The best superfoods you should be eating this season
Posted on May 03 2016
Each month, we have the exciting edible opportunity to take advantage of nature’s freshest and most special produce: the foods that are truly seasonal. But there’s more to eating seasonally than just buying what’s on sale at the grocery store. This activity is dependent upon a combination of both utilizing the newest crops, and eating the foods that most support our body during specific weather patterns and times of transition. For example, you probably won’t crave watermelon much during the cold of winter. That’s because it’s a cooling food that is packed with electrolytes … not something most of us need when it’s jacket weather. Here are some of the foods that are best to take advantage of in the spring, both in flavor as well as in function:
Radishes – Make your spring dishes really sing with a colorful confetti made of fresh radish shavings. Ready to top your next sandwich, pizza, salad, or avocado toast, this peppery root is available all year round, but it at its prime in the spring. Radishes are well known for their beautifying and anti-bacterial, anti-fungal and detoxifying properties, all of which makes them an excellent addition to your clean diet line-up. Look to include radishes of all types, including purple, black, ninja, and watermelon varieties.
Strawberries – Strawberries start to make their first appearances toward late spring, and the first batches are always the sweetest. Make sure you get your hands on some of these delicacies during the next few months, which make excellent wholesome snacks, breakfasts and desserts. Plentiful antioxidants and impressive vitamin counts make this superfood especially good for decreasing your risk of a springtime cold or flu.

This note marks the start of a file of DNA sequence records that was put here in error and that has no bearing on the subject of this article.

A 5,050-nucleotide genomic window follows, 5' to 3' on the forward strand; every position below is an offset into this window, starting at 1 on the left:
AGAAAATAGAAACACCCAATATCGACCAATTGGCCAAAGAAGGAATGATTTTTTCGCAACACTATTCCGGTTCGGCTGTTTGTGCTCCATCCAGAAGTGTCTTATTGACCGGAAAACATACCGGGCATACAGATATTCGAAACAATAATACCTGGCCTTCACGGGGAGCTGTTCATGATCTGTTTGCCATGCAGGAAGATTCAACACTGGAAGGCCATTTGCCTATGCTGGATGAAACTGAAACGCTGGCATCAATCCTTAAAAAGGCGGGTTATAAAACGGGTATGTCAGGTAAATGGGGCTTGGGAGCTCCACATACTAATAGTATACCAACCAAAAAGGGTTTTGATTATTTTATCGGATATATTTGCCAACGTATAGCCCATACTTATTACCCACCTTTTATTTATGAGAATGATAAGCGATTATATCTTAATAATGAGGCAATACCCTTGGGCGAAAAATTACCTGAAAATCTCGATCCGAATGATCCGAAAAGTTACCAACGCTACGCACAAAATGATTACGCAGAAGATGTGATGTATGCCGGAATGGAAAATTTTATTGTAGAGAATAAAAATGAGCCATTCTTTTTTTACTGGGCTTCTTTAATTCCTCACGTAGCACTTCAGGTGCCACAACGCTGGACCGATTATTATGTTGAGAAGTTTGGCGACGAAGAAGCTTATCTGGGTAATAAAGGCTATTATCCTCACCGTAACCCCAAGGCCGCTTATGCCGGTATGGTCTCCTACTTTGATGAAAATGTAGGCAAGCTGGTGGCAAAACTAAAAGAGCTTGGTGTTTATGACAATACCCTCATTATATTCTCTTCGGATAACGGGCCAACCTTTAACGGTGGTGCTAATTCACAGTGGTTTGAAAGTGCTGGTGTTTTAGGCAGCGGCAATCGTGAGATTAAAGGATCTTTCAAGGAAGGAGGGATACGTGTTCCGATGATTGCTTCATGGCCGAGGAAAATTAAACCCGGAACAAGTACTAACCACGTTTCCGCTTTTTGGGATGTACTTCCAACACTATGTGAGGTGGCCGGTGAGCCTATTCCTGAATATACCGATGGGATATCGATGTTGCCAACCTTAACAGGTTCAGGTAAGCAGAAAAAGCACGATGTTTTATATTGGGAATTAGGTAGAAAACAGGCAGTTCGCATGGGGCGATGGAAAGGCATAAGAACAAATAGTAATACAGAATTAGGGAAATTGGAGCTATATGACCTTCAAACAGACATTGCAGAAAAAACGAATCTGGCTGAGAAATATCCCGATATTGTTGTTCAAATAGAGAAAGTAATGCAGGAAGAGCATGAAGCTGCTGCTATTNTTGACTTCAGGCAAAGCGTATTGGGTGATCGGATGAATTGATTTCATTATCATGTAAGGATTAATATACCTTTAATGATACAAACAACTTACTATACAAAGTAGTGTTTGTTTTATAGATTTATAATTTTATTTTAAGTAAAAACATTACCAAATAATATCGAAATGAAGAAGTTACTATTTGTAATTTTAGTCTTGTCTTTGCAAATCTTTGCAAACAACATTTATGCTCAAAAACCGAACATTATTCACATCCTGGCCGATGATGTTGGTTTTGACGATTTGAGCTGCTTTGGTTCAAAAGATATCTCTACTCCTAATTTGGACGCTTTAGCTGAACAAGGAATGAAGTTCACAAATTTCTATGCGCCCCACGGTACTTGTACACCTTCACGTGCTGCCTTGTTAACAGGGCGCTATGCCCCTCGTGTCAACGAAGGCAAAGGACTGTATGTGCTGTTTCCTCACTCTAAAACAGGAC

Camu – Spring may be an energizing time for the body, but increased pollen levels can produce a lot of biological stress while the body tries to keep allergies at bay, sending the immune system into overdrive. Consuming extra vitamin C can help act as an anti-inflammatory tool internal, and keep immunity levels high. As the most condensed source of Vitamin C of all foods, camu berry is a must in your springtime food collection. Use it in smoothies, salad dressings, and sauces.
Wheatgrass – Another anti-allergy food, it may seem ironic to treat grass allergies with grass, but this “like treats like” practice is at the core of homeopathic medicine philosophy. With its extremely high chlorophyll content, wheatgrass helps strengthen your blood and elevate your body’s ability to transport oxygen and nutrition more efficiently. All this translates to a greater ability to ward off pollen “invaders” (well functioning blood and arteries is like being able to drive a delivery truck on a freeway that’s clear of other cars), and amp up your energy at the same time. I like to include lots of wheatgrass powder in juices, dips, and even mixed into pilafs after they’ve been cooked.
Asparagus – The sturdy tips of asparagus are practically a symbol of spring, which can be steamed, roasted, shaved, or even blended into soups. Aside from plentiful vitamins like A, C, K, and E, asparagus is also a natural diuretic, meaning it can enhance your cleansing efforts. A tip: the thinner the asparagus spear, the more tender and flavorful it will be.
But wait there’s more! Other excellent spring edibles include fava beans, peas, mushrooms (look for morels and chanterelles in particular), artichokes, arugula, and baby beets.
So, what do you like to add to your spring diet?
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